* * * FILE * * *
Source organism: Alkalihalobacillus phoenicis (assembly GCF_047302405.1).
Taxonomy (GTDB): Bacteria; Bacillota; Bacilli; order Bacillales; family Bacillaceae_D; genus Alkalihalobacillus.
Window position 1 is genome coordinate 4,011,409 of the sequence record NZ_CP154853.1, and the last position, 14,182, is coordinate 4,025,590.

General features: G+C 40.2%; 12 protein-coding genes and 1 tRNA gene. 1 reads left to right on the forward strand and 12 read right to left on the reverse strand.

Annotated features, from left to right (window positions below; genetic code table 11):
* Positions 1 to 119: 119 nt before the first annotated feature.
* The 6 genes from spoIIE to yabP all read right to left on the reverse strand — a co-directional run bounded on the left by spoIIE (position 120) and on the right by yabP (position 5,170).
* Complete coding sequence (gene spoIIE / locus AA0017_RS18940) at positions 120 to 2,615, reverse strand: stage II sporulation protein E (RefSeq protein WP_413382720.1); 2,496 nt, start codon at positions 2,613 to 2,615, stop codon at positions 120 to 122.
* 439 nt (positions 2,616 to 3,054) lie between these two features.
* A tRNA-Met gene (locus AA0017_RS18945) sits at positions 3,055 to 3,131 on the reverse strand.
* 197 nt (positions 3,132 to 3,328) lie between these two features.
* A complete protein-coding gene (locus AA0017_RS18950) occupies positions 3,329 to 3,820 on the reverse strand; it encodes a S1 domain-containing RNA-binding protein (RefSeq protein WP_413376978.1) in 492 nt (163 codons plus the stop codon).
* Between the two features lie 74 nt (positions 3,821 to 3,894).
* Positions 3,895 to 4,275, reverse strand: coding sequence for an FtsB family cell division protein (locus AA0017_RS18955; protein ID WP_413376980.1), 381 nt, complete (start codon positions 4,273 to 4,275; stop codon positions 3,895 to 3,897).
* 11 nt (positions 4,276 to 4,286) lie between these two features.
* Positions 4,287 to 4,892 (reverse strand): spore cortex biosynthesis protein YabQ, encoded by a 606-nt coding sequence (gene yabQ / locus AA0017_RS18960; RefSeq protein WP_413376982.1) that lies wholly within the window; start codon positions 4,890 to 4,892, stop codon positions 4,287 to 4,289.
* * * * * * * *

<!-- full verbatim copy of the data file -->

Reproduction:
Source organism: Alkalihalobacillus phoenicis (assembly GCF_047302405.1).
Taxonomy (GTDB): Bacteria; Bacillota; Bacilli; order Bacillales; family Bacillaceae_D; genus Alkalihalobacillus.
Window position 1 is genome coordinate 4,011,409 of the sequence record NZ_CP154853.1, and the last position, 14,182, is coordinate 4,025,590.

General features: G+C 40.2%; 12 protein-coding genes and 1 tRNA gene. 1 reads left to right on the forward strand and 12 read right to left on the reverse strand.

Annotated features, from left to right (window positions below; genetic code table 11):
* Positions 1 to 119: 119 nt before the first annotated feature.
* The 6 genes from spoIIE to yabP all read right to left on the reverse strand — a co-directional run bounded on the left by spoIIE (position 120) and on the right by yabP (position 5,170).
* Complete coding sequence (gene spoIIE / locus AA0017_RS18940) at positions 120 to 2,615, reverse strand: stage II sporulation protein E (RefSeq protein WP_413382720.1); 2,496 nt, start codon at positions 2,613 to 2,615, stop codon at positions 120 to 122.
* 439 nt (positions 2,616 to 3,054) lie between these two features.
* A tRNA-Met gene (locus AA0017_RS18945) sits at positions 3,055 to 3,131 on the reverse strand.
* 197 nt (positions 3,132 to 3,328) lie between these two features.
* A complete protein-coding gene (locus AA0017_RS18950) occupies positions 3,329 to 3,820 on the reverse strand; it encodes a S1 domain-containing RNA-binding protein (RefSeq protein WP_413376978.1) in 492 nt (163 codons plus the stop codon).
* Between the two features lie 74 nt (positions 3,821 to 3,894).
* Positions 3,895 to 4,275, reverse strand: coding sequence for an FtsB family cell division protein (locus AA0017_RS18955; protein ID WP_413376980.1), 381 nt, complete (start codon positions 4,273 to 4,275; stop codon positions 3,895 to 3,897).
* 11 nt (positions 4,276 to 4,286) lie between these two features.
* Positions 4,287 to 4,892 (reverse strand): spore cortex biosynthesis protein YabQ, encoded by a 606-nt coding sequence (gene yabQ / locus AA0017_RS18960; RefSeq protein WP_413376982.1) that lies wholly within the window; start codon positions 4,890 to 4,892, stop codon positions 4,287 to 4,289.